View Full Version : Best over and under shotgun out their for the money

September 12, 2009, 10:12 PM
I am looking in buying a over and under shotgun but i do not want to buy an overpriced one but in a a good price range like between $1,000 to $2,500. I want a good one that will last and has good ratings. I have been looking at the browning cynergy and like it anyother good oness out ther and would you suggest the cynergy.

September 12, 2009, 10:19 PM
Anything in the Browning Citori family. I've got a Browning 425 which I've put at least 25,000 rounds through on the sporting clays range and it locks up as tight as it did when it was new. Never had a single problem with it.

September 12, 2009, 10:29 PM
Most owners are going to recommend whatever they have. True to form, I recommend Browning Citori O/U's. Owned a pair (12 and 20 ga) of field grade Citori O/U's for approx 15-20 years. Although they were in excellent condition both in appearance and function, I sold them to buy a pair of high grade Citori's in 1988: Grade III 12 ga and Grade VI 20 ga. These two guns still look, handle, and shoot like new. I am highly pleased with them.

September 12, 2009, 10:32 PM
Deleted. Machine malfunction led to double posting.

September 12, 2009, 10:42 PM
I recommend you go to a shotgun club and rent/borrow as many different types as you can to find which models fit you the best. What fits me may or may not fit you. Typically, if a Beretta fits, the Browning won't - nothing bad, just different. In your price range, especially if you include used, would be Beretta 68x series, Brownings, and SKB.

Are you wanting this for primarily hunting or targets? Target guns tend to be heavier and a little more robustly built to handle the thousands and thousands of targets shot annually, while most hunting guns are a little lighter for ease of carrying all day long.

Weight becomes a factor when considering recoil - heavy gun plus light loads equals light recoil. You also need to consider what length barrels will work for you. Personally, I prefer 30 or 32 inch barrels on target guns. Barrel length is a major factor for swinging the gun - the longer they are the smoother the swing tends to be.

The only true way to test for fit, recoil and smooth swinging is to try them

September 12, 2009, 11:14 PM
I agree with oneounceload in asking what your intentions are for this weapon? Along with the reasons he listed, another huge factor is cost. Most field grade O/U are significantly cheaper versus a "competition grade" O/U.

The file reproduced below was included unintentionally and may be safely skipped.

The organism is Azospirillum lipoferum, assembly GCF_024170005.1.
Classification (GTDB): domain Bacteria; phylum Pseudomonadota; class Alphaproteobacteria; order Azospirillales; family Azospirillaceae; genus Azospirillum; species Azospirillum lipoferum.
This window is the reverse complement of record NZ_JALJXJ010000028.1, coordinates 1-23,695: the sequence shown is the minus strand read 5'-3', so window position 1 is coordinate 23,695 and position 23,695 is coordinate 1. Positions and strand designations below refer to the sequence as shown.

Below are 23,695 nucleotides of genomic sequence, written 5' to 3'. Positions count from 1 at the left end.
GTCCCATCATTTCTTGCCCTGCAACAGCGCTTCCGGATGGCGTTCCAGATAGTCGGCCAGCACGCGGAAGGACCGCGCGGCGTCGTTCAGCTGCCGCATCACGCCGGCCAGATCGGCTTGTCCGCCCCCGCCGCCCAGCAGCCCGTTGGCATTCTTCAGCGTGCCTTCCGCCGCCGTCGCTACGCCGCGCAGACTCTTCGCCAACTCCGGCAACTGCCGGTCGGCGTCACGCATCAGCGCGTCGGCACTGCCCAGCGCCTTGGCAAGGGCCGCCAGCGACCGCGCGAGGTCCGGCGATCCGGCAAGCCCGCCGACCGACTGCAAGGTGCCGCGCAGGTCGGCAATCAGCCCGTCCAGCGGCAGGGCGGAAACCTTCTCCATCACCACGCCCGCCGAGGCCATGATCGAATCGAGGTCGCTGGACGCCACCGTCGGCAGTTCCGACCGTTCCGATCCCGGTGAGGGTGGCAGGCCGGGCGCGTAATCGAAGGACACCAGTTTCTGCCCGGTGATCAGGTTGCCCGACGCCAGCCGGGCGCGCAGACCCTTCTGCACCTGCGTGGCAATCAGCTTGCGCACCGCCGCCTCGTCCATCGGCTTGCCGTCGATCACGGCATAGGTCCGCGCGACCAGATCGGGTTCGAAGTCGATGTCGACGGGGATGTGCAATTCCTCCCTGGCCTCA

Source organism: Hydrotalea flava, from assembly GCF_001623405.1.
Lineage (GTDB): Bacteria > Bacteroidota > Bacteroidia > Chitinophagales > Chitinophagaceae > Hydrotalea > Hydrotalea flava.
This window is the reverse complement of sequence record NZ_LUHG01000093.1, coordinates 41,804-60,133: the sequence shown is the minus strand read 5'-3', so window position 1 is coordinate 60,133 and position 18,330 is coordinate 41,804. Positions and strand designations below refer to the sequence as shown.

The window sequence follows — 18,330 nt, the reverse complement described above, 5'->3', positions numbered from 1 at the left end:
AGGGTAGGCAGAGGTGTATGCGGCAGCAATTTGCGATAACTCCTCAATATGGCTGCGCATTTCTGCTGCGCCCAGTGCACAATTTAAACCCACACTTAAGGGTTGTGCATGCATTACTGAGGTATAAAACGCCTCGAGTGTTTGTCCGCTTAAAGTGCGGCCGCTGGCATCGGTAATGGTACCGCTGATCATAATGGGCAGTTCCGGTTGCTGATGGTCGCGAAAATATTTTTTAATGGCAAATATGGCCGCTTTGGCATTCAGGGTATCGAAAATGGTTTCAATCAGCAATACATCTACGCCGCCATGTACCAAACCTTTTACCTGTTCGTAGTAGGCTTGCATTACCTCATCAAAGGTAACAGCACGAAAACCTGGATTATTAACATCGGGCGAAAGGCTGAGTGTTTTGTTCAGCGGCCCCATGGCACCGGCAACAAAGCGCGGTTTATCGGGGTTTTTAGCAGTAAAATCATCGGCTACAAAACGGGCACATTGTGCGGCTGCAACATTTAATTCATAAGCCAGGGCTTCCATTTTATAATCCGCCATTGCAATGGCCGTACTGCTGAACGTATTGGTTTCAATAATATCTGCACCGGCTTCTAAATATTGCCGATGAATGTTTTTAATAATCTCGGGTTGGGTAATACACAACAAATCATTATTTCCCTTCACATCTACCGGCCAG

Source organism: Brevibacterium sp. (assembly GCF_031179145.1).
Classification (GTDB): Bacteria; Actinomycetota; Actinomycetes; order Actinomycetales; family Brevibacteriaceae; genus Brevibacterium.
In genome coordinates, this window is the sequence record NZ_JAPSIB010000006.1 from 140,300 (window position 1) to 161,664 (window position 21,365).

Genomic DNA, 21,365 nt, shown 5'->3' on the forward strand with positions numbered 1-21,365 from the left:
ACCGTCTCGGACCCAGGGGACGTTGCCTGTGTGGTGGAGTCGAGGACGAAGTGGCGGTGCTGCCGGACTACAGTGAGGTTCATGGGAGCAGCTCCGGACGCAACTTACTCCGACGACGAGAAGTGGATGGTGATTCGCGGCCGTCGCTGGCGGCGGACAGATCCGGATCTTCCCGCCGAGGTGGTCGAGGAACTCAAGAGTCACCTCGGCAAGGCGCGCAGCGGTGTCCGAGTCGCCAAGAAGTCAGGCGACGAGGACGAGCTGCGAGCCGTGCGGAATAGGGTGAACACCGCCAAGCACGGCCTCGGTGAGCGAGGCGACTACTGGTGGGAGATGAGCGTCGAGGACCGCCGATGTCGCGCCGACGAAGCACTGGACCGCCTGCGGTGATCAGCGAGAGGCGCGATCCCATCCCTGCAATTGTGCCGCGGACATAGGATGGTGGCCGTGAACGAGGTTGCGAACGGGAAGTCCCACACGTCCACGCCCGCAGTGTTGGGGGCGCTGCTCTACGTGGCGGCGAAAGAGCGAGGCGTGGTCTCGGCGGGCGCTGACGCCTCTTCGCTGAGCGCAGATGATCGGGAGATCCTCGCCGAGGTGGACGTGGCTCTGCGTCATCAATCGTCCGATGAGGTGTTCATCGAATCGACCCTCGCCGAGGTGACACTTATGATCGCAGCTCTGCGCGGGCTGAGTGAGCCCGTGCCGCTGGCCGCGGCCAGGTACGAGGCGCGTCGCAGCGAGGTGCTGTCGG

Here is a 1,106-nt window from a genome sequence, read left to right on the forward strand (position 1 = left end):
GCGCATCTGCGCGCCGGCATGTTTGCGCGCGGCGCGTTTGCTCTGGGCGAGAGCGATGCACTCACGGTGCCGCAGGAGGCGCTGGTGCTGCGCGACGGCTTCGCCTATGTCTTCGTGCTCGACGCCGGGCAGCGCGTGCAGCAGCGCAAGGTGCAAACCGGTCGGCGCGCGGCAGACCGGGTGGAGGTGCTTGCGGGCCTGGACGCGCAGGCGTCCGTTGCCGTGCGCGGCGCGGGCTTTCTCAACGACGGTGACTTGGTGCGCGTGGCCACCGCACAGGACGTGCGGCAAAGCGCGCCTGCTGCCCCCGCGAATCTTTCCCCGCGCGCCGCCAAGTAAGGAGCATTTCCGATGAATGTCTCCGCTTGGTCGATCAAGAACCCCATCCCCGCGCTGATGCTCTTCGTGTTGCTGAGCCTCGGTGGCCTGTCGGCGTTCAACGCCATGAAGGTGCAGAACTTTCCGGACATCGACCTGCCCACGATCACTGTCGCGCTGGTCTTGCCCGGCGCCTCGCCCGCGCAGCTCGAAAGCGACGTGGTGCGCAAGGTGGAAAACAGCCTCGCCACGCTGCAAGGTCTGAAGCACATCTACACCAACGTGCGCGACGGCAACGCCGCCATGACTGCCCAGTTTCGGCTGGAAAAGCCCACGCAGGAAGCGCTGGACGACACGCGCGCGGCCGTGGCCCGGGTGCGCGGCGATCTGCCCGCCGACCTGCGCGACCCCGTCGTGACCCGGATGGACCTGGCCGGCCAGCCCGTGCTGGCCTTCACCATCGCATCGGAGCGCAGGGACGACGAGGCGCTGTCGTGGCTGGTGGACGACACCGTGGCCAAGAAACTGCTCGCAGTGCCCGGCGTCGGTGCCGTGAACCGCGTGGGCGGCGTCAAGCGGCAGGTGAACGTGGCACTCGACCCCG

Also, your price range is pretty broad there. So it gives you plenty of flexibility. I've been shooting trap and skeet for many years. And I've used auto's and pumps until this year. I went bargain shopper and bought a Stoeger Comp. for my first O/U. I know.... I know... O/U imperialist's its/their junk. My dad is one of you guys. hehe But I've always wanted an O/U so I went with it after reading what seems to be satisfied customers of them. I however don't expect to be shooting it in 5 years either. But thus far a couple thousand rounds later, everything works fine. Or has gotten better with the so called break in time stiffness wise.

However, as I said you have a pretty good allowance goin on there. And I would not recommend a Stoeger to you. Although, I do swear by the gun and its cost. My next O/U will be a Browning Citori, the model will depend upon what type of deal I'm able to find. I'm also going to go the "used" route. But since I'm more into the sporting aspect of firearms, it will most certainly be a "competition grade".

The average price range for a good condition Citori around me has been the $1200 range. So thats where I stand, just from a personal perspective.

The Beretta's are nice, and have nothing bad to say about them. My dad and uncle are both just partial to the Brownings, which has steered me in that direction just from shooting several rounds with their's.

The SKB's both my dad and uncle (again) both have owned them, and had firing pin issues with each one of them. They both feel they are good O/U, but claim they won't own one again after that. This was a few years ago, and most often than not, the manufacturer will let the consumer work out the glitches and correct it from there on post issues.

I wish you deaf ears upon the dreaded "lost" we hate with a passion!

September 13, 2009, 09:15 AM
Look at the new Stevens 512 series - VERY decent guns, retailing around $650, buy buyable for about $100 less.



September 13, 2009, 12:25 PM
well i usually shoot trap every couple of weekneds, but i will probably do alot of hunting with it also. i will usually hunt peasants, and ducks so those would be the 2 things ill hunt with it. I also know that i have to find out the gun will fit me, but im just looking for some good guns so i know what to pick up while at the store or gun club.

September 13, 2009, 12:52 PM
Quote: "i will usually hunt peasants..."

Better not; they will put you in prison for that. :) Sorry, I just couldn't resist.

If the stock doesn't fit, you can do something about that. Add a recoil pad and lengthen/shorten stock as needed. Plus you can remove some wood from comb (as I did on both my Citori's) or add a leather pad to raise comb if necessary. Of course, I then had to completely refinish the stocks after lowering the combs. But now both my shotguns fit me perfectly. Good luck with whichever O/U you choose.

September 13, 2009, 04:36 PM
Ditto on the Browning Citori. I think the jury may be still out on the lockup system of the Cynergy (I am sure there is a Cynergy owner that will come forth to dispute this...). Thousands of rounds out of each of my Browning Citori's and still solid.

September 13, 2009, 04:59 PM
On my short list is a Browning Citori Lightning in 3" 20 guage 28" tubes. For ducks, this one is about perfect for me, fits me like a glove.

September 13, 2009, 09:41 PM
Ditto on the Browning Citori. I have a Citori GTS Grade I.

September 13, 2009, 09:59 PM
I still have a 20ga Ruger Red label I got when I was in college. That was some 15 years ago.

September 14, 2009, 01:49 AM
Browning Superposed if you can find one in good shape as they no longer make them.

If your in the market for a new only gun, I would go with the Citori.

September 14, 2009, 11:41 AM
To me the most versatile shotgun - is the one with the most adjustability to make it fit properly. What I've seen is a parallel comb - with an adjustable comb - is the key / so you can move the point of impact up and down or left and right for cast on the comb.

Beretta has very few parallel comb guns.

Browning has a few - and the most versatile is the Citori XS Skeet, or the Citori XS Special - with the adj comb. I like a gun hunting birds or for sporting clays around 8 1/2 lbs and in an O/U with 30" barrels.